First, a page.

Easterseals to discontinue several programs, focus on core services

Driven by changing nonprofit funding landscape

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Easterseals Southeast Wisconsin plans to discontinue several of its services to focus on its core programs, a decision driven in part by changes to the nonprofit funding landscape.

Peter Engel

Peter Engel, president and chief executive officer of Easterseals, said the West Allis-based nonprofit will no longer offer some of its community employment services, its autism services and a program that provides lawn care services training and employment for adults with disabilities.

The programming change, which will take effect in April, will allow the organization to devote resources to its core services, Engel said. Those include: adult day services, care management, guardianship, individual placement support, Project SEARCH, adult recreation and summer camps and Safe Babies Healthy Families.

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Engel said Easterseals is working with those who are affected to “secure appropriate programming with other providers” and help affected employees.

“These decisions are always difficult,” Engel said in the announcement. “They stem in part from dramatic changes in the funding landscape for nonprofit organizations like Easterseals. To remain a leading organization in the community, we must embrace change and ask ourselves what we can do to make Easterseals Southeast Wisconsin a stronger organization that will positively impact the lives of people with disabilities and their families long into the future.”

Moving forward, the organization will focus on bolstering its partnerships with other nonprofit organizations, increasing new corporate sponsors and leveraging more sophisticated donor development efforts, Engel said.

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Engel, a former Johnson Financial Group executive, joined Easterseals in June 2018 as president and chief executive officer.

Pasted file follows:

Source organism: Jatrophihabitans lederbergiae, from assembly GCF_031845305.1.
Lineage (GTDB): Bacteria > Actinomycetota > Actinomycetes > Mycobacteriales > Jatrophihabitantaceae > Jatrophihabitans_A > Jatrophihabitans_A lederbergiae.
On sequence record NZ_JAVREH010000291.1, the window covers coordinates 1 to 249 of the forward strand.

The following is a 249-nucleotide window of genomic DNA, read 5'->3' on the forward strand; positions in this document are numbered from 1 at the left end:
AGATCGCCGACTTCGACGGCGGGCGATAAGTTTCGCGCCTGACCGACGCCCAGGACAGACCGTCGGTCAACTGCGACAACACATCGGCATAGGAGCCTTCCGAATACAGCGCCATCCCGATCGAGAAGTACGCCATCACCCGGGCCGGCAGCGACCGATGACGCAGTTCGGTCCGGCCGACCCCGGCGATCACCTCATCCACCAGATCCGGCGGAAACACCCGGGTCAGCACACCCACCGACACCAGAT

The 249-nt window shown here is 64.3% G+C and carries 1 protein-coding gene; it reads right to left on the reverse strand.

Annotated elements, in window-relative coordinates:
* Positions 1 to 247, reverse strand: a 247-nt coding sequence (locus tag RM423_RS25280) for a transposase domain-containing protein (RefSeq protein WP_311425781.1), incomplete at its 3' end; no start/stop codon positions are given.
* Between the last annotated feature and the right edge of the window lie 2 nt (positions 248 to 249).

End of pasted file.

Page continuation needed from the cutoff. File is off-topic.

Following a program review process, he announced in December the organization was ending its pre-vocational training services due to reductions in Medicare & Medicaid Services funding, and discontinuing its LilyWorks catering program.

Both were located at Easterseals’ training center in Waukesha, which underwent a $1.1 million renovation in 2014 to accommodate the training services. The project included installing an adaptive commercial training and catering kitchen, which served as a training ground for people with disabilities to enter the hospitality industry, along with a video-equipped chef demonstration area, a banquet facility and conference room and a technology lab.

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The organization no longer occupies the 50,000-square-foot space at 505 Northview Road, which it had leased.

Easterseals has been involved in a series of acquisitions over the past 15 years. In 2005, it joined with Kind Care Inc. and with Waukesha Training Center in 2010. In 2016, Easterseals merged with Waukesha-based Safe Babies Healthy Families.

Easterseals served more than 12,000 people in southeastern Wisconsin through direct care, education and interventions last year, with 150 individuals being placed in competitive employment positions.

Representatives with Easterseals could not be reached for comment Monday.

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